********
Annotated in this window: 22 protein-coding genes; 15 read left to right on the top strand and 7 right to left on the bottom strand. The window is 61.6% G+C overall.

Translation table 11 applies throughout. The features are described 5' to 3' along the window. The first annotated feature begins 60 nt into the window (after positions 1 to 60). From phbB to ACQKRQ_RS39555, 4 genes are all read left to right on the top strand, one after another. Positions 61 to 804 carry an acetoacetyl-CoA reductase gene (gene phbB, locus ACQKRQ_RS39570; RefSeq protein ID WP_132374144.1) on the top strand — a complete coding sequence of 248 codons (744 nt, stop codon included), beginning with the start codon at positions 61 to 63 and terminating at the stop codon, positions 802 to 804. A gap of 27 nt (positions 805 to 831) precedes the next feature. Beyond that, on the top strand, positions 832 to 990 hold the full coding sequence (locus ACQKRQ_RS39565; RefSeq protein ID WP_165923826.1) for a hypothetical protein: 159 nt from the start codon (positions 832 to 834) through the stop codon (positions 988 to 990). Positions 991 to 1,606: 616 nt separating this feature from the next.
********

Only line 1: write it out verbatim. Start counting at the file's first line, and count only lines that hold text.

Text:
Annotated in this window: 22 protein-coding genes; 15 read left to right on the top strand and 7 right to left on the bottom strand. The window is 61.6% G+C overall.